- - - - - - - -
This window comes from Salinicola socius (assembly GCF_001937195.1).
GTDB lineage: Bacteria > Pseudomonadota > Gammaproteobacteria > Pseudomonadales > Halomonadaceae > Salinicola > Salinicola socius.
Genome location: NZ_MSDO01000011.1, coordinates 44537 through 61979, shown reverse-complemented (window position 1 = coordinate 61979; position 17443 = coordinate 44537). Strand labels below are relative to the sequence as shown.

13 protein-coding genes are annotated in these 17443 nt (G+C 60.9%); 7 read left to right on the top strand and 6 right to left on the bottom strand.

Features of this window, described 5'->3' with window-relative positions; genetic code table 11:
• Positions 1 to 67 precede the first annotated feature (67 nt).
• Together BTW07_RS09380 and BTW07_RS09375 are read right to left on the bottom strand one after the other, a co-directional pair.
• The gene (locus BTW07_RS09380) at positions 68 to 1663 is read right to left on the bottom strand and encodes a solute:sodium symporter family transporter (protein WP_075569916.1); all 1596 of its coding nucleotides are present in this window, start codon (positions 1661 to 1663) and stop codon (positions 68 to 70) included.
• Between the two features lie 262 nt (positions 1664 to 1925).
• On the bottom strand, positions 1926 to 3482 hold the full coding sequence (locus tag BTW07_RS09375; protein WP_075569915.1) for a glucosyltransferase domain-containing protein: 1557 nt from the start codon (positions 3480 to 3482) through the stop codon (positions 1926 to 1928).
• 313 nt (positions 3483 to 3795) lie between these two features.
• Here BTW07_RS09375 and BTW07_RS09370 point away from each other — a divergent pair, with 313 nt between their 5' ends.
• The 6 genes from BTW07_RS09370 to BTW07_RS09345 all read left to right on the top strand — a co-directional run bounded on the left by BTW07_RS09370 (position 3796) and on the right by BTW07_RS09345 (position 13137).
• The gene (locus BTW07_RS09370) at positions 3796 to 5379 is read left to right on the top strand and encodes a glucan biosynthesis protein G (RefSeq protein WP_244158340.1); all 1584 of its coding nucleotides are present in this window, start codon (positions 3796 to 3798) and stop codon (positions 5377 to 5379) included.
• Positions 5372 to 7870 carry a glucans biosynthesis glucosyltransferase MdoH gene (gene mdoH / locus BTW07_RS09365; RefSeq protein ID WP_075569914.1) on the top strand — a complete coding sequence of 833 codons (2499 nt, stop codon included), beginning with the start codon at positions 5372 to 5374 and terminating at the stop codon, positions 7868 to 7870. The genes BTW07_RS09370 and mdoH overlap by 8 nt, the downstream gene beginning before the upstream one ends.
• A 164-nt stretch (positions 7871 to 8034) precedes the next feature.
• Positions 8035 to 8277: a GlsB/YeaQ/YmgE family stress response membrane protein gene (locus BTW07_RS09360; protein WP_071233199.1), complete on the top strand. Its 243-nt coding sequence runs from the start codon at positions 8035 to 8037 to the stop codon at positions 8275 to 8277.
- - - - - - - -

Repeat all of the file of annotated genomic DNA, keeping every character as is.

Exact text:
This window comes from Salinicola socius (assembly GCF_001937195.1).
GTDB lineage: Bacteria > Pseudomonadota > Gammaproteobacteria > Pseudomonadales > Halomonadaceae > Salinicola > Salinicola socius.
Genome location: NZ_MSDO01000011.1, coordinates 44537 through 61979, shown reverse-complemented (window position 1 = coordinate 61979; position 17443 = coordinate 44537). Strand labels below are relative to the sequence as shown.

13 protein-coding genes are annotated in these 17443 nt (G+C 60.9%); 7 read left to right on the top strand and 6 right to left on the bottom strand.

Features of this window, described 5'->3' with window-relative positions; genetic code table 11:
• Positions 1 to 67 precede the first annotated feature (67 nt).
• Together BTW07_RS09380 and BTW07_RS09375 are read right to left on the bottom strand one after the other, a co-directional pair.
• The gene (locus BTW07_RS09380) at positions 68 to 1663 is read right to left on the bottom strand and encodes a solute:sodium symporter family transporter (protein WP_075569916.1); all 1596 of its coding nucleotides are present in this window, start codon (positions 1661 to 1663) and stop codon (positions 68 to 70) included.
• Between the two features lie 262 nt (positions 1664 to 1925).
• On the bottom strand, positions 1926 to 3482 hold the full coding sequence (locus tag BTW07_RS09375; protein WP_075569915.1) for a glucosyltransferase domain-containing protein: 1557 nt from the start codon (positions 3480 to 3482) through the stop codon (positions 1926 to 1928).
• 313 nt (positions 3483 to 3795) lie between these two features.
• Here BTW07_RS09375 and BTW07_RS09370 point away from each other — a divergent pair, with 313 nt between their 5' ends.
• The 6 genes from BTW07_RS09370 to BTW07_RS09345 all read left to right on the top strand — a co-directional run bounded on the left by BTW07_RS09370 (position 3796) and on the right by BTW07_RS09345 (position 13137).
• The gene (locus BTW07_RS09370) at positions 3796 to 5379 is read left to right on the top strand and encodes a glucan biosynthesis protein G (RefSeq protein WP_244158340.1); all 1584 of its coding nucleotides are present in this window, start codon (positions 3796 to 3798) and stop codon (positions 5377 to 5379) included.
• Positions 5372 to 7870 carry a glucans biosynthesis glucosyltransferase MdoH gene (gene mdoH / locus BTW07_RS09365; RefSeq protein ID WP_075569914.1) on the top strand — a complete coding sequence of 833 codons (2499 nt, stop codon included), beginning with the start codon at positions 5372 to 5374 and terminating at the stop codon, positions 7868 to 7870. The genes BTW07_RS09370 and mdoH overlap by 8 nt, the downstream gene beginning before the upstream one ends.
• A 164-nt stretch (positions 7871 to 8034) precedes the next feature.
• Positions 8035 to 8277: a GlsB/YeaQ/YmgE family stress response membrane protein gene (locus BTW07_RS09360; protein WP_071233199.1), complete on the top strand. Its 243-nt coding sequence runs from the start codon at positions 8035 to 8037 to the stop codon at positions 8275 to 8277.